I function in a world of omnivores and therefore am very interested in working with them. Definitely not everyone’s cup of tea, but something I personally love doing. I have had a lot of success working with with my omnivorous friends and family. And, of significant note, I haven’t once felt I compromised my own values or morals by doing so.
Thank you for your feedback, it is truly appreciated.
Have a great day, Dawn
A vegan/omnivore alliance on the issue of factory farming is flawed, and quite biased to be certain, because of the assumption and expectation of the vegan’s “silencing” of their own values. You see, a vegan’s goal is to end animal suffering. Whereas, the omni’s goal is to seek a “humane” means to satisfy a selfish desire, (and, it could be fairly argued that “placating” the vegan is a secondary goal).
I ask this: if all the meat and dairy produced in the world was done so “humanely” according to “environmentally friendly” standards- do you really think it would meet the demand? Americans and other industrialized populations eat an ungodly amount of animal, and developing countries such as China are increasing their demand at a rapid pace. Worldwide demand for meat and dairy cannot be met by expensive, organic, free-range, “happy” animals.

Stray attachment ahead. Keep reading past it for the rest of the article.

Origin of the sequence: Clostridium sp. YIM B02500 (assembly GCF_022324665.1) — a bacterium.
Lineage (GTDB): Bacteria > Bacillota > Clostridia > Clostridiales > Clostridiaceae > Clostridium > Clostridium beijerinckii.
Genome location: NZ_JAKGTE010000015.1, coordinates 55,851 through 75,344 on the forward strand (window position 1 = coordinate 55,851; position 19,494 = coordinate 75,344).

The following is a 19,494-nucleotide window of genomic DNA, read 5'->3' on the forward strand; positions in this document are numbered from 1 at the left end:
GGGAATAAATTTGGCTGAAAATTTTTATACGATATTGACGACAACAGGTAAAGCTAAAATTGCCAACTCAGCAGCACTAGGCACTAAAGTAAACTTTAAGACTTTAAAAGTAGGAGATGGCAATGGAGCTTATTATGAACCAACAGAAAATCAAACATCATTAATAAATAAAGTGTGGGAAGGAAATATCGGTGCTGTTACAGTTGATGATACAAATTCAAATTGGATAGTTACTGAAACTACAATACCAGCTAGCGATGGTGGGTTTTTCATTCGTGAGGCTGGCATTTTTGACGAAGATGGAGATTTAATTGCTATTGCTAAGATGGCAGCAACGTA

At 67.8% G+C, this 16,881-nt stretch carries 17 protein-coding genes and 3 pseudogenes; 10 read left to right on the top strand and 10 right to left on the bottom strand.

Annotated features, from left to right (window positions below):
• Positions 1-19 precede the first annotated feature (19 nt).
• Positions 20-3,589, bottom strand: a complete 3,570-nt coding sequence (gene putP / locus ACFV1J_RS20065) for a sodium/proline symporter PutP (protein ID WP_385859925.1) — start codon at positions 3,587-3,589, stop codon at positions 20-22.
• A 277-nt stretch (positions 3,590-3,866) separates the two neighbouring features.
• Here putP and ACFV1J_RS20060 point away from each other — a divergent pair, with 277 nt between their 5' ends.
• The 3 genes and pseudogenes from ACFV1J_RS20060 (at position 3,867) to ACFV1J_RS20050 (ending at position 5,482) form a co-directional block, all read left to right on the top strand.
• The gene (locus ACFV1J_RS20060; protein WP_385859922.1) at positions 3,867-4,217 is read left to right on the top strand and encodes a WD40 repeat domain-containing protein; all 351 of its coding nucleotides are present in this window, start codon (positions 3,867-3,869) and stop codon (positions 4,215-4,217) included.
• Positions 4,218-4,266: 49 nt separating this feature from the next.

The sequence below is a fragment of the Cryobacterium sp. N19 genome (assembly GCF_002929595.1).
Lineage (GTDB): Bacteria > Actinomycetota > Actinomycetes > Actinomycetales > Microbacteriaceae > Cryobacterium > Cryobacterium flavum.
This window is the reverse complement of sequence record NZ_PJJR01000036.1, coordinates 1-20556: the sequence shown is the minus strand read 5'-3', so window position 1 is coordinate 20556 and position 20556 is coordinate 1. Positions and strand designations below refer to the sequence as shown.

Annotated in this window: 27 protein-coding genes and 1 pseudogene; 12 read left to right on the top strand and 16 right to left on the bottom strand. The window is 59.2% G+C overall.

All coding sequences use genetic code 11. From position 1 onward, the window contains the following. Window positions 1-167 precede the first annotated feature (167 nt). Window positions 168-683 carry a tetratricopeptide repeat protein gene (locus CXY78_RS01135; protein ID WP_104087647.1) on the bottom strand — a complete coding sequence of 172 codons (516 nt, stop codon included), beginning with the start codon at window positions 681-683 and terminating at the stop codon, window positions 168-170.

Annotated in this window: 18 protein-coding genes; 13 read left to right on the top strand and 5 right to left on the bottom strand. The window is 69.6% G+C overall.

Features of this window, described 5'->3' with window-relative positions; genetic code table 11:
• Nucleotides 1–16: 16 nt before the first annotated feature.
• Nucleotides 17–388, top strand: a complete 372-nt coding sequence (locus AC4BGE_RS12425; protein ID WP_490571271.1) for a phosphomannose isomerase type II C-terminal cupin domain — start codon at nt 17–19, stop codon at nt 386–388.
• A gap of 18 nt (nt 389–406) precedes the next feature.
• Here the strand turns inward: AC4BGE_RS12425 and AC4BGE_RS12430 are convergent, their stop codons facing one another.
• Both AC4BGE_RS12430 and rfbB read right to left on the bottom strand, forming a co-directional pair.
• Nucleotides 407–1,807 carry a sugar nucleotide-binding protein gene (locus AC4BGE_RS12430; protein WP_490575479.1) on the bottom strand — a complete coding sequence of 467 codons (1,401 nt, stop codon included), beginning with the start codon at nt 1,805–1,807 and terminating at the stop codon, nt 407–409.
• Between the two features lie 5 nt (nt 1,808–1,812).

The only solution is to decrease demand by changing attitudes. Pretending the animals fare better if not on factory farms is flat out denial of an unwillingness to face the facts and take personal accountability for destructive actions. That said, one should not stifle the opinions of others. That doesn’t mean to keep your own mouth shut. Philpott wants an alliance with vegans, but only if they keep their ethics and values to themselves. There are far too many vegans online who subscribe to the same thinking. To often lately, people hide behind the “stop bullying” cry, when brought to task or confronted about their double standards (or lack of standards). Avoiding critcism never made anyone a better human. Buck up and be accountable. I, for one, am sick of the whining. “Whiny vegans.” As if we’re already not taken seriously.
Omnis are looking for a way to have their meat and feel better about it. Their latest attempt involves recruiting vegans. If my fellow vegans have spare time to fight the omnivore fight, it’s time to re-evaluate how you spend that time.